(This article belongs to the Special Issue Nutritional Immunology)

Review

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Open AccessReview Immunological Function of Sphingosine 1-Phosphate in the Intestine
Nutrients 2012, 4(3), 154-166; doi:10.3390/nu4030154
Received: 17 January 2012 / Revised: 14 February 2012 / Accepted: 23 February 2012 / Published: 6 March 2012
Cited by 12 | PDF Full-text (1297 KB) | HTML Full-text | XML Full-text
Abstract
It has been shown that dietary materials are involved in immune regulation in the intestine. Lipids mediate immune regulation through a complex metabolic network that produces many kinds of lipid mediators. Sphingosine-1-phosphate (S1P) is a lipid mediator that controls cell trafficking and activation.
[...] Read more.
It has been shown that dietary materials are involved in immune regulation in the intestine. Lipids mediate immune regulation through a complex metabolic network that produces many kinds of lipid mediators. Sphingosine-1-phosphate (S1P) is a lipid mediator that controls cell trafficking and activation. In this review, we focus on the immunological functions of S1P in the regulation of intestinal immune responses such as immunoglobulin A production and unique T cell trafficking, and its role in the development of intestinal immune diseases such as food allergies and intestinal inflammation, and also discuss the relationship between dietary materials and S1P metabolism. Full article
(This article belongs to the Special Issue Nutritional Immunology)
Open AccessReview Vitamin D Signaling in the Bovine Immune System: A Model for Understanding Human Vitamin D Requirements
Nutrients 2012, 4(3), 181-196; doi:10.3390/nu4030181
Received: 1 December 2011 / Revised: 29 February 2012 / Accepted: 5 March 2012 / Published: 15 March 2012
Cited by 20 | PDF Full-text (202 KB) | HTML Full-text | XML Full-text
Abstract
The endocrine physiology of vitamin D in cattle has been rigorously investigated and has yielded information on vitamin D requirements, endocrine function in health and disease, general metabolism, and maintenance of calcium homeostasis in cattle. These results are relevant to human vitamin D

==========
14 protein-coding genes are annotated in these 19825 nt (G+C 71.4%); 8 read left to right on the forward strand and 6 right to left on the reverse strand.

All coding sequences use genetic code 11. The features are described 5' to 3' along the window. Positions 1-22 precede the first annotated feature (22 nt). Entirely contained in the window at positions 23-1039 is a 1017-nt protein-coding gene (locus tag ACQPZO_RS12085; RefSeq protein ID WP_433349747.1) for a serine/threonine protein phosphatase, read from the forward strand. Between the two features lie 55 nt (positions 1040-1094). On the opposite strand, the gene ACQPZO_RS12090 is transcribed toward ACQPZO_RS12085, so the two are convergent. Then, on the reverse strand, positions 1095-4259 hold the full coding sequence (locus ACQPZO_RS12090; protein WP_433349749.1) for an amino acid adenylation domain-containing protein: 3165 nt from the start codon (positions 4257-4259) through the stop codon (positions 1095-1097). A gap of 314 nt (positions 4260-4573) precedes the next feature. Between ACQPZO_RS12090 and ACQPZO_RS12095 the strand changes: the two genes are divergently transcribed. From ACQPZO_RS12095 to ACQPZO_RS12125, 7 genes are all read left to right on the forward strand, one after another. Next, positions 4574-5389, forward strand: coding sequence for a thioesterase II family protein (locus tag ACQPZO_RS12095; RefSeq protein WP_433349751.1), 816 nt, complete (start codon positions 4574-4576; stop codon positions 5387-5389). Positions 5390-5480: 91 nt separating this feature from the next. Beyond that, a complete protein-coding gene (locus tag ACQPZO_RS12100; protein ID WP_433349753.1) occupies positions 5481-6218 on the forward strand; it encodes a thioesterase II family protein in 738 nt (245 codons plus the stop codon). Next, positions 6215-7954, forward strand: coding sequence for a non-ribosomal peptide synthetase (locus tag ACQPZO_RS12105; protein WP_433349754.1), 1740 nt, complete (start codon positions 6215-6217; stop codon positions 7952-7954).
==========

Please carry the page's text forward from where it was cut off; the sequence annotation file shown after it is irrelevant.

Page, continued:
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The endocrine physiology of vitamin D in cattle has been rigorously investigated and has yielded information on vitamin D requirements, endocrine function in health and disease, general metabolism, and maintenance of calcium homeostasis in cattle. These results are relevant to human vitamin D endocrinology. The current debate regarding vitamin D requirements is centered on the requirements for proper intracrine and paracrine vitamin D signaling. Studies in adult and young cattle can provide valuable insight for understanding vitamin D requirements as they relate to innate and adaptive immune responses during infectious disease. In cattle, toll-like receptor recognition activates intracrine and paracrine vitamin D signaling mechanism in the immune system that regulates innate and adaptive immune responses in the presence of adequate 25-hydroxyvitamin D. Furthermore, experiments with mastitis in dairy cattle have provided in vivo evidence for the intracrine vitamin D signaling mechanism in macrophages as well as vitamin D mediated suppression of infection. Epidemiological evidence indicates that circulating concentrations above 32 ng/mL of 25-hydroxyvitamin D are necessary for optimal vitamin D signaling in the immune system, but experimental evidence is lacking for that value. Experiments in cattle can provide that evidence as circulating 25-hydroxyvitamin D concentrations can be experimentally manipulated within ranges that are normal for humans and cattle. Additionally, young and adult cattle can be experimentally infected with bacteria and viruses associated with significant diseases in both cattle and humans. Utilizing the bovine model to further delineate the immunomodulatory role of vitamin D will provide potentially valuable insights into the vitamin D requirements of both humans and cattle, especially as they relate to immune response capacity and infectious disease resistance. Full article